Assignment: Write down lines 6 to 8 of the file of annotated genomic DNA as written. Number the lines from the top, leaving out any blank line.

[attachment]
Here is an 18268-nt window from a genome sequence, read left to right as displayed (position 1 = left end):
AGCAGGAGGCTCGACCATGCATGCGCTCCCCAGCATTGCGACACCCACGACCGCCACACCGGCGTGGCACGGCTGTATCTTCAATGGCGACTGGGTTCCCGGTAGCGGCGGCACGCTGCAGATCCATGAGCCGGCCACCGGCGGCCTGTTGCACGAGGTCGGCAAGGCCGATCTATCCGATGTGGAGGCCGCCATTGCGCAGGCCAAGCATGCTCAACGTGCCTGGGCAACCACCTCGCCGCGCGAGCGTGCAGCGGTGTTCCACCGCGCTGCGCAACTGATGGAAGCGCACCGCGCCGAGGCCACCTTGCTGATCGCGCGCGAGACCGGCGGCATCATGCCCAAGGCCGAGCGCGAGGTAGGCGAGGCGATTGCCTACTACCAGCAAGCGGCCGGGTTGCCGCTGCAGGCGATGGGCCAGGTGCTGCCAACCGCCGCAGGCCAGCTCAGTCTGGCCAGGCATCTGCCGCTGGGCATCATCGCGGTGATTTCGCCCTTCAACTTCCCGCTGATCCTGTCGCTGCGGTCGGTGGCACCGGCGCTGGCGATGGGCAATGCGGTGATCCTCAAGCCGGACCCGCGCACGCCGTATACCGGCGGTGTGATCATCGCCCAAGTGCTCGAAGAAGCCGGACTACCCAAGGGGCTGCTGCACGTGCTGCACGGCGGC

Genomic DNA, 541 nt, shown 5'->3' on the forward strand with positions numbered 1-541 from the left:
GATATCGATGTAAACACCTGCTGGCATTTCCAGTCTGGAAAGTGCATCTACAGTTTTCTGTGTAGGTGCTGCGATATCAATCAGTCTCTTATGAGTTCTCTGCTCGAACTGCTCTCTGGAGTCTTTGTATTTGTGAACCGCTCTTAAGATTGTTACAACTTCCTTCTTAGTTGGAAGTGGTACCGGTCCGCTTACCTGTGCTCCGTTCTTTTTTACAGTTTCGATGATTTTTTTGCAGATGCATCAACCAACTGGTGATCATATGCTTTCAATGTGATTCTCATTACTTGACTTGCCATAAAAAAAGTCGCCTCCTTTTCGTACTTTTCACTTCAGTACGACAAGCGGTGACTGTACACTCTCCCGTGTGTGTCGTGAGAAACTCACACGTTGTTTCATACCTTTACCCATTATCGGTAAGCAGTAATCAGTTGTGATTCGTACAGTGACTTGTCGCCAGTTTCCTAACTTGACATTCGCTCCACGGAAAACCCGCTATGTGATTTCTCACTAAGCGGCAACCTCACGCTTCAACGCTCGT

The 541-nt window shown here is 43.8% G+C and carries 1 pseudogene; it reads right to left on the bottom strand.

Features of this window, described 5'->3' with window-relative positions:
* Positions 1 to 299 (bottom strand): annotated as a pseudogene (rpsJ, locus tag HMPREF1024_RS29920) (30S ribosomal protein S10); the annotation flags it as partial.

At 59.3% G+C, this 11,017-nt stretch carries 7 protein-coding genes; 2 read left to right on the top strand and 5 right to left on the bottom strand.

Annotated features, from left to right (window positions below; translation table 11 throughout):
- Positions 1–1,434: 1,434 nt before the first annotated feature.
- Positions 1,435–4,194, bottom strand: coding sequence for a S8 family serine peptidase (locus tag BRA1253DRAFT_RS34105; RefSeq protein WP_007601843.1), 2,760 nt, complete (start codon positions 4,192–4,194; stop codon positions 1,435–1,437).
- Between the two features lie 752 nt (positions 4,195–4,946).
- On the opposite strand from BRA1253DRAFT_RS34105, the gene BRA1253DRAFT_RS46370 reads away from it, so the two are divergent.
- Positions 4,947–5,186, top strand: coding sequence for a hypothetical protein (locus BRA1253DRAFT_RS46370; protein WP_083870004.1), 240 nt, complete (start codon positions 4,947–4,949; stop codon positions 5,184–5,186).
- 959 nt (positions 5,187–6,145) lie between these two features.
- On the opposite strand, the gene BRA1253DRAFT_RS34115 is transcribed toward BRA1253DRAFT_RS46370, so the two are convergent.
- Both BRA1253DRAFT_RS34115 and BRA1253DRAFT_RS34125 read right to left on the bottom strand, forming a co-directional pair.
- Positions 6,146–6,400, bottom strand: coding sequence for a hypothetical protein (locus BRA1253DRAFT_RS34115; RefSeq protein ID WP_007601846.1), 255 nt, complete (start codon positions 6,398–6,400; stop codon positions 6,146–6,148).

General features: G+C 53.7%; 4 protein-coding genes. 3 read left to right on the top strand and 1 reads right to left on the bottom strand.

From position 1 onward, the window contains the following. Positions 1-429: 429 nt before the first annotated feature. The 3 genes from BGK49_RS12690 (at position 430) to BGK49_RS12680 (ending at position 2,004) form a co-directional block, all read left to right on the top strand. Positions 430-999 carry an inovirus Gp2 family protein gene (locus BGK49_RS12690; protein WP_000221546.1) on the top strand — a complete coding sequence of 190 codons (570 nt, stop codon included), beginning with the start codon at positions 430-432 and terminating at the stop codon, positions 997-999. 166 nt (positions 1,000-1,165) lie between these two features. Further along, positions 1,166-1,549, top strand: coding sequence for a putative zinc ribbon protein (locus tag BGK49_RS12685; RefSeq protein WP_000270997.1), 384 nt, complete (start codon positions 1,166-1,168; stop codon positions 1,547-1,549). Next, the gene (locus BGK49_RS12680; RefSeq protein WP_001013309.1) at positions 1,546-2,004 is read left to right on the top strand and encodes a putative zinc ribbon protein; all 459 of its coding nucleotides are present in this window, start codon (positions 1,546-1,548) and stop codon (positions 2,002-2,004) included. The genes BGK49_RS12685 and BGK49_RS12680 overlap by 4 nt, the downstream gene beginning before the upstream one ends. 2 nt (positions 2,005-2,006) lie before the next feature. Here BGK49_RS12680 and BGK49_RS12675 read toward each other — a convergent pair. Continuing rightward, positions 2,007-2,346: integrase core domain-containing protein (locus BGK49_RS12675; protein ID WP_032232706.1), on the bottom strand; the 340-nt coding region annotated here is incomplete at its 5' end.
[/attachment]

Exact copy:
Features of this window, described 5'->3' with window-relative positions:
* Positions 1 to 299 (bottom strand): annotated as a pseudogene (rpsJ, locus tag HMPREF1024_RS29920) (30S ribosomal protein S10); the annotation flags it as partial.

At 59.3% G+C, this 11,017-nt stretch carries 7 protein-coding genes; 2 read left to right on the top strand and 5 right to left on the bottom strand.